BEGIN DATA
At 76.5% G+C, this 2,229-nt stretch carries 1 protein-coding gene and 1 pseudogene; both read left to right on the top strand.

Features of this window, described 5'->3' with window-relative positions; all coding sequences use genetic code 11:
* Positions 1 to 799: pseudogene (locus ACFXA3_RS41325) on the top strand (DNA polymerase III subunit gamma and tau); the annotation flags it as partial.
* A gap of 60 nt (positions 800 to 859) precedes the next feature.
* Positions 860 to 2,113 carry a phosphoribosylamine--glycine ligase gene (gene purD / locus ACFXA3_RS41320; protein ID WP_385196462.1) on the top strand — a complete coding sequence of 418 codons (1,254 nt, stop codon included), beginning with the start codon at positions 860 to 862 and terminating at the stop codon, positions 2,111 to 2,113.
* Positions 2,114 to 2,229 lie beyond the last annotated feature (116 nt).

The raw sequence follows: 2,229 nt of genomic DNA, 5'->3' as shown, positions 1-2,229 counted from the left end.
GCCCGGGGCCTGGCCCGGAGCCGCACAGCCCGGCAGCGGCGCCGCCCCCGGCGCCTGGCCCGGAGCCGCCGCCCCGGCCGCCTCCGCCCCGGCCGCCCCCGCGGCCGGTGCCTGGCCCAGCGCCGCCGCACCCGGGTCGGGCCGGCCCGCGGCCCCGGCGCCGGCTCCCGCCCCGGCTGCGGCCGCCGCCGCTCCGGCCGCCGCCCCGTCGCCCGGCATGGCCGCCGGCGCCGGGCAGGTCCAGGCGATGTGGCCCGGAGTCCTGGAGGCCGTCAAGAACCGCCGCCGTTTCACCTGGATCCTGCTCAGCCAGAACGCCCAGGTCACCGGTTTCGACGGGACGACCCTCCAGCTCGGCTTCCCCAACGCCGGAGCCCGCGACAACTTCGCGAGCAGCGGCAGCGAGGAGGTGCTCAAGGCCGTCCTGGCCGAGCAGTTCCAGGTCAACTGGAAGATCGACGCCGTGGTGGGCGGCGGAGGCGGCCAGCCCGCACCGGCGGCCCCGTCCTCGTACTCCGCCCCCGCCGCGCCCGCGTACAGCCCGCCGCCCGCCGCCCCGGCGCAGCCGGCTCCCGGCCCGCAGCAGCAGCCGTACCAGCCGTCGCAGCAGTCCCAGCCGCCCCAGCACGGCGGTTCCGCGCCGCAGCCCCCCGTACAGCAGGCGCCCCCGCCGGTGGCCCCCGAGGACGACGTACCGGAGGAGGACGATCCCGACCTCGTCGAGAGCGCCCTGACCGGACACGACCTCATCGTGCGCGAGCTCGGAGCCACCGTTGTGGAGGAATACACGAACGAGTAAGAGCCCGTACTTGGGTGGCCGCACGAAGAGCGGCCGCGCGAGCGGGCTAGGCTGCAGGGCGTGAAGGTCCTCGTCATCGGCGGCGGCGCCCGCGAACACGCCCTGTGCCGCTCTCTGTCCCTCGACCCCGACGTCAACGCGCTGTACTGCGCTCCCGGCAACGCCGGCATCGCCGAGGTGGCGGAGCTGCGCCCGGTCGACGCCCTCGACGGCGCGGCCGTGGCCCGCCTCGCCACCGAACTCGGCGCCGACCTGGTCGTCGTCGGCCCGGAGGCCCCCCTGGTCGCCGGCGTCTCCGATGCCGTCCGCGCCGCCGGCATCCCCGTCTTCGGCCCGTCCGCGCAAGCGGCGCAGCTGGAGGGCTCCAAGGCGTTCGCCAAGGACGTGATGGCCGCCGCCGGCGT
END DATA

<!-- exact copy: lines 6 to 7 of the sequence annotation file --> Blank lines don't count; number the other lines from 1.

* Positions 2,114 to 2,229 lie beyond the last annotated feature (116 nt).

The raw sequence follows: 2,229 nt of genomic DNA, 5'->3' as shown, positions 1-2,229 counted from the left end.